A mosquito net may also be formed by applying four strips similar to the strip 2 around all four edges of the window frame 3 and providing four pockets around net material in which four strips similar to the strip 1 are placed. All edges of the material would be secured to the frame thus preventing mosquitoes from passing through the window.
The invention may also have other uses, e.g. to secure fabric to a window to support broken glass in the event of an explosion, or to support a pelmet valance.
The first and second members may take any suitable form other than that specifically described. For example the first member could be in the form of magnetic or metallic particles coated on or impregnated into the fabric, and the second member could also or alternatively be in the form of magnetic or metallic particles coated on or impregnated into a substrate such as a window frame.
It is also possible for a window frame itself to be formed of magnetic material and/or be metallic. Thus the window frame itself would form the second member.
A preferred embodiment of the first member is shown in FIG. 4 and consists of a rectangular strip 12 of magnetic plastics, i.e. a strip of flexible plastics material impregnated with magnetic particles, located within or embraced by a C-shaped UPVC plastics coating 14. The coating 14 leaves one face 16 of the strip 12 exposed. The strip 12 is movable relative to the coating 14 in the longitudinal direction. To ensure correct orientation of the strip 12 relative to the second member, a fine line or ridge 18 is provided at the top of the coating 14.
In FIG. 5 is shown the preferred embodiment of the second member for use with the first member of FIG. 4. The second member consists of a rectangular strip 20 of magnetic plastics embraced by an L-shaped UPVC plastics coating 22, the base of the L being a shelf or ledge 24. Again, one face 26 of the strip 20 is left exposed to cooperate with the exposed face 16 of the strip 12.
As shown in FIG. 6, the ledge 24 beneath the exposed face 26 is inclined upwardly at a shallow angle which is preferably in the range 15 to 20 degrees, in this embodiment 15 degrees. Further out the inclination of the upper surface of the ledge is increased substantially to about double the general inclination; in this embodiment the inclination is increased to 30 degrees. The final 2 mm of the upper surface is steeply inclined at between 70 and 80 degrees, in this embodiment 76 degrees. The ledge terminates in a rounded nose 32 which in this embodiment has a radius of 0.2 mm, the nose being connected to the bottom surface of the ledge by a smooth curve having a radius of 2.0 mm.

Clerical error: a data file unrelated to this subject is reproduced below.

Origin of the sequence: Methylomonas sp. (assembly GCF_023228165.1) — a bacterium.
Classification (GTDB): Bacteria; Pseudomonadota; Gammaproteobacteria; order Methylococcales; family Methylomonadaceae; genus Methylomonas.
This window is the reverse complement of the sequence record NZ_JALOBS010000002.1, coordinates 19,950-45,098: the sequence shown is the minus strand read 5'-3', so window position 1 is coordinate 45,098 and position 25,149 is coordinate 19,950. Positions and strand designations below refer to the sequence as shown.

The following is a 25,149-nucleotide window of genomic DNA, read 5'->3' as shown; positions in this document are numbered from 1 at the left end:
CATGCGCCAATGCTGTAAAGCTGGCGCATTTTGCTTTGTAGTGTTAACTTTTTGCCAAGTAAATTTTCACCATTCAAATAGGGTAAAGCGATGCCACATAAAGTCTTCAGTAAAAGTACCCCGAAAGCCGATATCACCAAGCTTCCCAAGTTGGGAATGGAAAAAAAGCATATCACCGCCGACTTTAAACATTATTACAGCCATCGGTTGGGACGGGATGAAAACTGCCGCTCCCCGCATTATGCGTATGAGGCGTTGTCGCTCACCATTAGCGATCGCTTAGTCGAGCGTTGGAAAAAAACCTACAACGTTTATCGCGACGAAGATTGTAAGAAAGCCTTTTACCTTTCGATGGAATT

In use, the first member is supported on the ledge 24 and the inclination of the ledge 24 helps to ensure that the two exposed faces on the members are accurately positioned relative to each other for maximum relative attraction.
For convenience, the members are provided in standard lengths which are easily cut to provide shorter lengths, but if longer lengths are desired they can be provided as shown in FIG. 7 where two lengths of first member are connected by a bridging piece 28. To provide room for the piece 28 the magnetic strips 12 are shortened and slid longitudinally along in their respective coatings 14 to leave room for the bridging piece 28 which has the same cross section as the strips 12 and can also be slid longitudinally into the coatings 14. Thus longer lengths of the first member can be fabricated if desired, and the connection of the two lengths can be made permanent, if desired, by glue or other suitable means.
The bridging pieces can be made relatively rigid if we are concerned with a straight run of window, for example, but if the problem is a bay window then it may be desirable to use bridging pieces that are more flexible and can accomodate the angles between the various sections of the window.
In principle, longer lengths of the second member can be similarly fabricated but in practice there is no real need as the various lengths of the second member are simply secured in position around the periphery of the window.
Thus, it can be seen that the embodiments of FIGS. 4 and 5 with their coatings are not only more pleasing aesthetically but also allow for the fabrication of the extended lengths of the first member.